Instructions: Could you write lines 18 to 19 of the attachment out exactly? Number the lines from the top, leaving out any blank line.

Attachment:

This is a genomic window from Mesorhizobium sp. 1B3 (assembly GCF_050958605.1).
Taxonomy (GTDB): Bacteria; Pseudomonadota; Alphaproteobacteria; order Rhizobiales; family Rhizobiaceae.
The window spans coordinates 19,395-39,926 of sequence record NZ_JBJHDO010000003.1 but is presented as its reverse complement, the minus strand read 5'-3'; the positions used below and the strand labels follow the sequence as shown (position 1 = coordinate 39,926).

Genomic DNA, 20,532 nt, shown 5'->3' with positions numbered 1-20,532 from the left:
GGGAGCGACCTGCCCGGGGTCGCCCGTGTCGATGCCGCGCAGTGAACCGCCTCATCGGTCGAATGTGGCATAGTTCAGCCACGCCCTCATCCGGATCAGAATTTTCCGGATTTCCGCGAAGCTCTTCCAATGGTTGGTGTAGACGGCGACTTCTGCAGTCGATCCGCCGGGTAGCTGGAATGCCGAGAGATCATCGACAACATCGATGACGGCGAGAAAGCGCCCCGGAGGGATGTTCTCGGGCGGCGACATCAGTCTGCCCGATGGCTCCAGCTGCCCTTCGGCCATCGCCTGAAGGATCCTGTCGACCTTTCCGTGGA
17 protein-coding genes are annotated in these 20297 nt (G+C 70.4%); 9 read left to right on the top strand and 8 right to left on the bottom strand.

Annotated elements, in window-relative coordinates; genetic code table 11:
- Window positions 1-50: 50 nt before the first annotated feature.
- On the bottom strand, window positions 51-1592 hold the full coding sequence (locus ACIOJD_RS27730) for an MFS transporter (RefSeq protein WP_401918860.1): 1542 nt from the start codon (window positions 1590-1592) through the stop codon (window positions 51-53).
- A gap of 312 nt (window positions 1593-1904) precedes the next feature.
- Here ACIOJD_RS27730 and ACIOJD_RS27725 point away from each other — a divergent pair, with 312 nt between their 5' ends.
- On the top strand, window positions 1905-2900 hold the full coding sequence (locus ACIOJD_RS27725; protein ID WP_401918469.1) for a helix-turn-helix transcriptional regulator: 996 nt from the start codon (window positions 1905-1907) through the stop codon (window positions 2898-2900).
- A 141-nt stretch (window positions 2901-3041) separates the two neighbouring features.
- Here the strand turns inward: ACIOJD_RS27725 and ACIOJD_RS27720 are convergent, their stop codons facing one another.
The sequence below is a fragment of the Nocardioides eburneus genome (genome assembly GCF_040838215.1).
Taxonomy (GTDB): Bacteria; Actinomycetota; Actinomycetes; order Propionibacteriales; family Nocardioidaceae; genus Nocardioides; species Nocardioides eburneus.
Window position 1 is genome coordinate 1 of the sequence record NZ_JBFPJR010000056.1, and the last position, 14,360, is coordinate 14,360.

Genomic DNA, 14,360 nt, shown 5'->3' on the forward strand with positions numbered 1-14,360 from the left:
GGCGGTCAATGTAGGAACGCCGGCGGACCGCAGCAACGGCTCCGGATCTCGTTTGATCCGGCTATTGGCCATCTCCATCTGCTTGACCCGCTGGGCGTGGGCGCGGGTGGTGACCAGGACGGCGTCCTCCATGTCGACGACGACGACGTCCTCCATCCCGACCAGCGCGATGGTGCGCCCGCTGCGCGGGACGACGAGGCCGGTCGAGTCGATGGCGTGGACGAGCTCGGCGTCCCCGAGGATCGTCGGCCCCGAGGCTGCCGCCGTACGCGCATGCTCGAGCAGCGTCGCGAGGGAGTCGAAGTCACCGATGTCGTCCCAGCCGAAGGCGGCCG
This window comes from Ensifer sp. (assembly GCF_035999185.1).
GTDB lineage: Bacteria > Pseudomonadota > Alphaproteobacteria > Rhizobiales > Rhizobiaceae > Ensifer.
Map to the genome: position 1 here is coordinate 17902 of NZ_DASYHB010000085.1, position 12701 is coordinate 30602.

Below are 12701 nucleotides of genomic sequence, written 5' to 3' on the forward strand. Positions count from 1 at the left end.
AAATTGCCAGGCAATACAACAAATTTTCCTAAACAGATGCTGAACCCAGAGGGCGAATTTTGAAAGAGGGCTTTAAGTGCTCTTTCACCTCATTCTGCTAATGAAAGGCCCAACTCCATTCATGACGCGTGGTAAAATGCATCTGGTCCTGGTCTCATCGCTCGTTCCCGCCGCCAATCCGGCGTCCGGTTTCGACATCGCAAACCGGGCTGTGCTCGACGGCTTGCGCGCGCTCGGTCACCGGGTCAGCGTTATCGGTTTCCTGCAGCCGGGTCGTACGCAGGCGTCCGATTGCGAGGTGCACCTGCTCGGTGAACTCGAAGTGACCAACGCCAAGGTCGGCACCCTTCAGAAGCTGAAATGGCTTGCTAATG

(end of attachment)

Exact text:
Genomic DNA, 14,360 nt, shown 5'->3' on the forward strand with positions numbered 1-14,360 from the left:
GGCGGTCAATGTAGGAACGCCGGCGGACCGCAGCAACGGCTCCGGATCTCGTTTGATCCGGCTATTGGCCATCTCCATCTGCTTGACCCGCTGGGCGTGGGCGCGGGTGGTGACCAGGACGGCGTCCTCCATGTCGACGACGACGACGTCCTCCATCCCGACCAGCGCGATGGTGCGCCCGCTGCGCGGGACGACGAGGCCGGTCGAGTCGATGGCGTGGACGAGCTCGGCGTCCCCGAGGATCGTCGGCCCCGAGGCTGCCGCCGTACGCGCATGCTCGAGCAGCGTCGCGAGGGAGTCGAAGTCACCGATGTCGTCCCAGCCGAAGGCGGCCG